Have you active woodworm infestations? If you’ve applied woodworm treatments yourself, how do you know if they’ve worked or not? There’s a clever way to find out, but you can only do it during the colder months of winter – so with the first frosts hitting, now’s your time. Woodworm, like many other insect pests, go dormant in the winter, and you can take advantage of that. Find out if your treatment worked, or if you need to call us for something that reaches deeper.
First, locate the boreholes they’ve left behind; these are almost certainly what alerted you to the possibility of woodworm in the first place. They can be in joists, beams, furniture, skirting boards, or any woodwork. Then, get some masking tape – this is the light, paper-y tape that you use when painting and decorating. Apply a little bit of masking tape over each borehole (or longer strips to cover them all, depending on how the holes are placed). Smooth them down firmly – use the handle end of a paintbrush or a similar tool to make sure the tape is as flush to the surface as it can be. In theory, you could also apply a thin layer of emulsion paint, for a similar effect, but that’s not suitable for all wood surfaces, whereas the tape can be applied to anything. And now sit back and wait for a few months. As the weather warms up into the spring, you’ll see that the tape has been broken by an emerging woodworm beetle. You’re very unlikely to see the beetle itself, but it can’t get out without breaking the tape, so you’ll know if it’s been there. If it reaches May or early June and there’s no sign of breakage, congratulations! You have no active woodworm in that spot.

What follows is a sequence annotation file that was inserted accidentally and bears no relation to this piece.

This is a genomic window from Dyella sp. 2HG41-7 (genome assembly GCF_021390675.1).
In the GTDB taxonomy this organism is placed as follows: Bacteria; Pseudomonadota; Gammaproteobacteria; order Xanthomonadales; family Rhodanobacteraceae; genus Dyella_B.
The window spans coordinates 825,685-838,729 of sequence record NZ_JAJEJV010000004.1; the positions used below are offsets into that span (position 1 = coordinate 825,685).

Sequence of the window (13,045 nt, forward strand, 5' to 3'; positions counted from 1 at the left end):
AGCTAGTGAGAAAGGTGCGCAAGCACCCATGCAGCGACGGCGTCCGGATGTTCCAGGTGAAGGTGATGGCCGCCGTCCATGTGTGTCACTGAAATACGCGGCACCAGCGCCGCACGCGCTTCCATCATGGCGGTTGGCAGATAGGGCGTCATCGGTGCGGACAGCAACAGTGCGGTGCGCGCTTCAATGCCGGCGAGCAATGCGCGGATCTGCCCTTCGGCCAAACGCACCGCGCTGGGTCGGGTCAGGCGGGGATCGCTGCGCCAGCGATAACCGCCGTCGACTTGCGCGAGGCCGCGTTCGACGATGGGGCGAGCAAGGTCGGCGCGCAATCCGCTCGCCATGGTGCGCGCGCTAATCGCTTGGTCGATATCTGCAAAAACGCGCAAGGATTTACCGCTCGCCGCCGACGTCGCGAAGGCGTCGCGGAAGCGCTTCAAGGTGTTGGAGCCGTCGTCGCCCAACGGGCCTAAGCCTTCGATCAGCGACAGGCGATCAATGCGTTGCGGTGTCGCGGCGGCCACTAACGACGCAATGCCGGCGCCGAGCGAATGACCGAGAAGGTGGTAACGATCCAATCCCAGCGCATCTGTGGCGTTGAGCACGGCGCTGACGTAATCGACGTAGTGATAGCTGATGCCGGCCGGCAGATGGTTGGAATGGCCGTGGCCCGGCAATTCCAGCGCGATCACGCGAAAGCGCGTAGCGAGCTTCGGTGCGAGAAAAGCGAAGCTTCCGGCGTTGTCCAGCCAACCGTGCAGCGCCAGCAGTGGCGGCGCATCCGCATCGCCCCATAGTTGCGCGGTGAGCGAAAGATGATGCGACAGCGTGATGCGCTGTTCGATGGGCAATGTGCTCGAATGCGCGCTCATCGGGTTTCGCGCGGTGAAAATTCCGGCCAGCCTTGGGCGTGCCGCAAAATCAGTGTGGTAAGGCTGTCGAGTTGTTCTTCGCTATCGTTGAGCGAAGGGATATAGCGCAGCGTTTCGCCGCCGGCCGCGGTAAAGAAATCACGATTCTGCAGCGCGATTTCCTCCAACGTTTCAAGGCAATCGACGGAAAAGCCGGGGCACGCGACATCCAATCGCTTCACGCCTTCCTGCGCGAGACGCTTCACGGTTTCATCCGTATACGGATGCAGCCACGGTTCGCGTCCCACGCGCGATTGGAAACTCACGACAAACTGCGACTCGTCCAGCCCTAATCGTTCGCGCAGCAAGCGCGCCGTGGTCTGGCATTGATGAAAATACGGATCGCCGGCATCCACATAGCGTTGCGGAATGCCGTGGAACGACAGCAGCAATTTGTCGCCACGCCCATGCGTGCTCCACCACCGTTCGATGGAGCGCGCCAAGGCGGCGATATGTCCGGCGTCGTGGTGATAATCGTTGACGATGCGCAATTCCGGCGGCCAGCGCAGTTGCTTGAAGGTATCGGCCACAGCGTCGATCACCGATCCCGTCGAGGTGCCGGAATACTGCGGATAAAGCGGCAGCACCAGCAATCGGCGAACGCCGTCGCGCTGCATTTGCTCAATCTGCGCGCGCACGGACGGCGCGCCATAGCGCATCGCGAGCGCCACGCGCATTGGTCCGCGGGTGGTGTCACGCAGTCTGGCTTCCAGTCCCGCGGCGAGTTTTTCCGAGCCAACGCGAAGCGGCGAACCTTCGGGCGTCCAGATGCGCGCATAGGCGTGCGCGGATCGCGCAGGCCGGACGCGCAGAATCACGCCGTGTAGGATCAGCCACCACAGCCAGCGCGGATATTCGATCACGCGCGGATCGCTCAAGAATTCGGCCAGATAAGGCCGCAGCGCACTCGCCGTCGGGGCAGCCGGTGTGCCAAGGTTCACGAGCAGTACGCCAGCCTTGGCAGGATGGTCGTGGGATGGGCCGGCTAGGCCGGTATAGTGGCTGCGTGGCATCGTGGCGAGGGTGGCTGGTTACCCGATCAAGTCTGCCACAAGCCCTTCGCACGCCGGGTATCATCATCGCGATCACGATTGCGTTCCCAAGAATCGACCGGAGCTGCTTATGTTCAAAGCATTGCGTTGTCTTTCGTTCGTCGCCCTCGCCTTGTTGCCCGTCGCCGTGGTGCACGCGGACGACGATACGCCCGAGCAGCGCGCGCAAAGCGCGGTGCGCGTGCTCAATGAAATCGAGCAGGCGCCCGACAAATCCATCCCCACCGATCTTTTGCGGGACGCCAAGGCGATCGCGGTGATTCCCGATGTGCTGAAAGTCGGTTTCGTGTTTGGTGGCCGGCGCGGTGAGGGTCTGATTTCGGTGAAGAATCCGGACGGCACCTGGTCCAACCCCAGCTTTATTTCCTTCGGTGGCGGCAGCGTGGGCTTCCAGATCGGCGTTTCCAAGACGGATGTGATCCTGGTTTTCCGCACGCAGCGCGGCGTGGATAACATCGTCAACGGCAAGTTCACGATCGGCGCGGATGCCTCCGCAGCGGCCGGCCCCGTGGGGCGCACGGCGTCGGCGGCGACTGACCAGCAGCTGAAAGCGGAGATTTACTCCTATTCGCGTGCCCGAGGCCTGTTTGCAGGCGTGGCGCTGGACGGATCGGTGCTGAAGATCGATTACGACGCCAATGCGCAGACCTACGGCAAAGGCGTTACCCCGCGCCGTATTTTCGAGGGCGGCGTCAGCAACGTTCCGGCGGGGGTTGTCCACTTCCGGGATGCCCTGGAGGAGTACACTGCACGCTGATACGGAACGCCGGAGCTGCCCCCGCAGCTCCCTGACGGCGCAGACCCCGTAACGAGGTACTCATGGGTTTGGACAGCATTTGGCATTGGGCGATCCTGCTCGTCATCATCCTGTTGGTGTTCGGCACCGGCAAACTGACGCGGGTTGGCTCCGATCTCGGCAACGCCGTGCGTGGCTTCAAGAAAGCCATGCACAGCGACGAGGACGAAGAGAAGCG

If, however, you see a hole or holes in the tape where one or more beetles emerged, you still have woodworm. You should give us a call immediately on 01 4511795 or fill out our contact form, and someone will give you a call back as soon as possible!